I’ve now seen Lisandro Alonso’s captivating, unearthly Jauja four times, and I don’t think I’m any closer to telling you what it’s all about; the more I see it, the more puzzled I am. Alonso likes to traffic in the oblique — in the blank, mysterious spaces between the ostensible realities onscreen. That sounds like a lot of hooey, but watching Jauja, which is certainly one of the best films of the year, I never once doubted that I was in the hands of a master filmmaker. For all its seeming austerity, the film pulls you along with incredible force — not unlike the way it pulls its lonely protagonist, played by Viggo Mortensen, along on his quixotic, dreamlike journey.
Mortensen is onscreen by himself for much of Jauja — along with an ever-present, seemingly endless horizon, captured beautifully by Finnish cinematographer Timo Salminen’s often hauntingly still camera. Our protagonist is a Danish engineer named Dinesen, working with the Argentine army in the late 19th century in a remote, wind- and sea-swept corner of Patagonia. When his 15-year-old daughter (Villbjork Mallin Agger) runs off with a young soldier, Dinesen goes off after them. His journey is one of gradual transformation, but the biggest change happens right at the beginning: Though he’s tried to keep his distance from the rough, menacing soldiers around him (men who talk casually of exterminating natives they call “coconut-heads”), Dinesen trades his civilian clothes for an officer’s uniform before he sets off into the desert, giving up his telescope and timepiece for a gun and a sabre. Violence is always hovering on the edges of the frame — the second shot in the film is of a pair of soldiers’ hands, covered in blood, casually scraping away at a tiny piece of meat, an image at once delicate and brutal. Is this violence senseless, or is it an unfortunate, necessary civilizing force? The film doesn’t dare to answer this question, though it certainly asks it.
That’s just one of many questions it asks, however. As Dinesen’s journey becomes ever more futile, and the landscape around him ever more barren and unreal, Jauja seems to adopt and shed meanings. We know this man will never “find” his daughter in the traditional sense — this isn’t The Searchers, though at times John Ford’s meditations on society and savagery seem to be an influence — and the ways in which different elements recur throughout make it clear that we’re watching a symbolic journey more than anything else. Small objects and items gather totemic significance. A mysterious deserter — a brilliant soldier named Zuluaga who has either disappeared, or gone native — is often mentioned but never quite seen, though at times we suspect he may be lurking right outside the frame. And what about Jauja itself, which an opening title tells us is the name of “a fabled city of richness and happiness,” about which “the only thing that is known for certain is that all who tried to find this earthly paradise got lost on the way”? Our hero certainly gets lost, but was he looking for richness and happiness, or just trying to save his daughter? Does it matter?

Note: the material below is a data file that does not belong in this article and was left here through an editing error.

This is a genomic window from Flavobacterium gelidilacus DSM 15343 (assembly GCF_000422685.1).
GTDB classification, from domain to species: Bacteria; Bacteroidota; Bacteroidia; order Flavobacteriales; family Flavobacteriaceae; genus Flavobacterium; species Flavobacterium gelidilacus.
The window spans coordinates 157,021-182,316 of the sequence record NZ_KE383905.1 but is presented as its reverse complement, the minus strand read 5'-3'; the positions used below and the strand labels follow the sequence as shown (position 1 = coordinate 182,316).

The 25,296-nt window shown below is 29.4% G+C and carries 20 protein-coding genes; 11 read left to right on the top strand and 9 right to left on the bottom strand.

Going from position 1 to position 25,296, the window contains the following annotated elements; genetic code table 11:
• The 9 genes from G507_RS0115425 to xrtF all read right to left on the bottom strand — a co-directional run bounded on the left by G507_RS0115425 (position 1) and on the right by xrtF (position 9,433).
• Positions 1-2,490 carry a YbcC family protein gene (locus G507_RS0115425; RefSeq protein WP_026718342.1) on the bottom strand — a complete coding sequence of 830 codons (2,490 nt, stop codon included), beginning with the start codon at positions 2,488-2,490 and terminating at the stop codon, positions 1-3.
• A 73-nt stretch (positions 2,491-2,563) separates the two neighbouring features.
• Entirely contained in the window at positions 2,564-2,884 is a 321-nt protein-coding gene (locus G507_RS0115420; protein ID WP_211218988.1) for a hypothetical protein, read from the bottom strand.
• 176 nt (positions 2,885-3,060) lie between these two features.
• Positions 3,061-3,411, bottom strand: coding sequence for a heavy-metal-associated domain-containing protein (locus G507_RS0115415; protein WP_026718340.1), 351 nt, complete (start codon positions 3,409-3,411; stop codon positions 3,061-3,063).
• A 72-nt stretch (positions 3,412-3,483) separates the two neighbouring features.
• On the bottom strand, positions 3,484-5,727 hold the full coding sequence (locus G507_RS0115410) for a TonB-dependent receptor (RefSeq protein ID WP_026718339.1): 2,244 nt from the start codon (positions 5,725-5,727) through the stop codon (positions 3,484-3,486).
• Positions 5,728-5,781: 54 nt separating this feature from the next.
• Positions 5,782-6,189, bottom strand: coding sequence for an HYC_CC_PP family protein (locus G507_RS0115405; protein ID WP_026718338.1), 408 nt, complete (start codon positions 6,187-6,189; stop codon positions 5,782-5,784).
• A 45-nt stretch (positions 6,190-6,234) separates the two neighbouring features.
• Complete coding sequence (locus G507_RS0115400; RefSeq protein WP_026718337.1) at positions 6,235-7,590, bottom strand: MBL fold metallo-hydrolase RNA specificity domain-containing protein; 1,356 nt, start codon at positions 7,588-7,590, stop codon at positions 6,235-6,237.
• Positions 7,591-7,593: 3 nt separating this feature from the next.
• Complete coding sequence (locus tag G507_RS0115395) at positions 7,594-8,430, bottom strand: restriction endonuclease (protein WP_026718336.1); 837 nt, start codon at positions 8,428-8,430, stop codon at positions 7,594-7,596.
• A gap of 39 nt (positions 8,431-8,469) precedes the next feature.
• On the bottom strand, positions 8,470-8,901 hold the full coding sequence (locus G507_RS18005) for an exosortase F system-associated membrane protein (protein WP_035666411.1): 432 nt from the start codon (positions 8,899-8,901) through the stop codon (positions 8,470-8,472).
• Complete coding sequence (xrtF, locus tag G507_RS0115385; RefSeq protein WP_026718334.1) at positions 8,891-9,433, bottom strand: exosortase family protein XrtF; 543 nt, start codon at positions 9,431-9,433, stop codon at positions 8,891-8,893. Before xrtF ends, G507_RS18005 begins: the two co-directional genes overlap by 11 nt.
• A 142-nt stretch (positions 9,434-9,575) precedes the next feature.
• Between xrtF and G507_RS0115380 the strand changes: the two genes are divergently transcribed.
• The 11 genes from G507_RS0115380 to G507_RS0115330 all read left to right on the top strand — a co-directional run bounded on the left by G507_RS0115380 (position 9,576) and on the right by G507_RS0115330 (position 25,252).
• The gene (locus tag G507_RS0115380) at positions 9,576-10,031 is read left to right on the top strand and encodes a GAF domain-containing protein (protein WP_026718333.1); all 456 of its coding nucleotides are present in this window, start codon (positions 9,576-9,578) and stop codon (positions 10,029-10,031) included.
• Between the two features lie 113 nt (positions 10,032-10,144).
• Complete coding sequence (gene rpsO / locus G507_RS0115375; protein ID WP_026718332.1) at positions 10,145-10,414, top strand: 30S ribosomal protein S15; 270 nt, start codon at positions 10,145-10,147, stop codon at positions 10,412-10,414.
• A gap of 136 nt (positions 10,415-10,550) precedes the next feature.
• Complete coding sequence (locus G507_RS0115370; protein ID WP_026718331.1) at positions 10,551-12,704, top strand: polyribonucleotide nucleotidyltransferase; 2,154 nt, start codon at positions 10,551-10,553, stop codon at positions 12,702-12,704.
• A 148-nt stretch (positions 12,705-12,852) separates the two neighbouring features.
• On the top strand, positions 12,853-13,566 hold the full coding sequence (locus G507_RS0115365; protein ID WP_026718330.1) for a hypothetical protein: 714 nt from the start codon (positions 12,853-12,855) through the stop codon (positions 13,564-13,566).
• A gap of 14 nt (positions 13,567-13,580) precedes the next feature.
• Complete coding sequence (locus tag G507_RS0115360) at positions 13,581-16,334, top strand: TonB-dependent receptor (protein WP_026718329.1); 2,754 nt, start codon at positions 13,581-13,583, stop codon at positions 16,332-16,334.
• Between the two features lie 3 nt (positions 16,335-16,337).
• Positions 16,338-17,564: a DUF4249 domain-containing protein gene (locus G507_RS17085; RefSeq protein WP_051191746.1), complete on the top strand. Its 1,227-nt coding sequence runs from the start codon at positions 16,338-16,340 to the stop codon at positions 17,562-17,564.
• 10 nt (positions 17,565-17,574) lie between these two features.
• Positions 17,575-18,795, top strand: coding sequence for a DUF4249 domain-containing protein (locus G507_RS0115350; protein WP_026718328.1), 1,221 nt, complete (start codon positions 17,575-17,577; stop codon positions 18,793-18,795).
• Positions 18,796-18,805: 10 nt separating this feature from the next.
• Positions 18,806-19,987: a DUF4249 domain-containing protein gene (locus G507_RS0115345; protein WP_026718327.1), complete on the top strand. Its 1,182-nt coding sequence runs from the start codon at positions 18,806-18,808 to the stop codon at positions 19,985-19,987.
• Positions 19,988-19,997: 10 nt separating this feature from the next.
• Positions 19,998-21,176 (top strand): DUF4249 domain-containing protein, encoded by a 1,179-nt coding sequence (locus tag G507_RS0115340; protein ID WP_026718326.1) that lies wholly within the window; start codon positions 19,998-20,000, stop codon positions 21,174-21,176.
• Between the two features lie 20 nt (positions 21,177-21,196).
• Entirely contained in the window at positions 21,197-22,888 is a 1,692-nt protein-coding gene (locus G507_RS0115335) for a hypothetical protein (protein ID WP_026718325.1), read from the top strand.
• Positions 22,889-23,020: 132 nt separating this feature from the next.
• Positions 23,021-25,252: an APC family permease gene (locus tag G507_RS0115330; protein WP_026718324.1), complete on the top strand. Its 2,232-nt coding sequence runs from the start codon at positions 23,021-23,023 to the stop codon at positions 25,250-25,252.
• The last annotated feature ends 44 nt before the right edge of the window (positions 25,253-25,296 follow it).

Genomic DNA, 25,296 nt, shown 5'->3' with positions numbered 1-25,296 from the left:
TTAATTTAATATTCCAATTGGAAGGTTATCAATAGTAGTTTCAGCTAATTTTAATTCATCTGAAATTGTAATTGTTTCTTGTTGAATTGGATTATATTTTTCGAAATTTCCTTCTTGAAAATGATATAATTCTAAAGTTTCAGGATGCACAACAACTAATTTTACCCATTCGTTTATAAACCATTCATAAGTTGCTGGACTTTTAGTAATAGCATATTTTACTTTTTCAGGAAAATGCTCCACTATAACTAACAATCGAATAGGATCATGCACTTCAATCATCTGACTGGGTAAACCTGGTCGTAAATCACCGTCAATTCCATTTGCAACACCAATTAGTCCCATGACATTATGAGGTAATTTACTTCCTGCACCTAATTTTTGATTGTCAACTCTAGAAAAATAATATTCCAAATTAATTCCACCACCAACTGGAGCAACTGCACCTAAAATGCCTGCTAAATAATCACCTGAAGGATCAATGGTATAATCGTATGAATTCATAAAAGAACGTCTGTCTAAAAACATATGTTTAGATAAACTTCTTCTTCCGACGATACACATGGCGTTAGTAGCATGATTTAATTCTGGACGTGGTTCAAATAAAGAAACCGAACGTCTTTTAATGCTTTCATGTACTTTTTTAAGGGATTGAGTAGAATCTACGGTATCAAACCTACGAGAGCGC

The little symbols and hints that Alonso drops along the way — guiding fables, parallel myths, objects of telling significance — are tantalizingly incomplete. They flirt with meaning, but they secretly dissemble and distract. Alonso has a lot on his mind, but he’s interested in casting a spell more than sending a message, in texture, sound, and image more than narrative. As he proceeds through this dreamscape, Dinesen watches his reflection shimmer in pools of water; he looks up at a night sky of supernatural beauty; the ground around him becomes more volcanic. Meanwhile, a third act encounter in a cave sends the film further into the realm of the surreal — Rip Van Winkle by way of David Lynch — and the final scenes are a what-the-fuck of epic proportions, suggesting both rebirth and abject futility. Jauja is a rapturously bizarre movie that resists knowledge. That’s its secret, intoxicating power; the less you understand, the more mesmerized you are.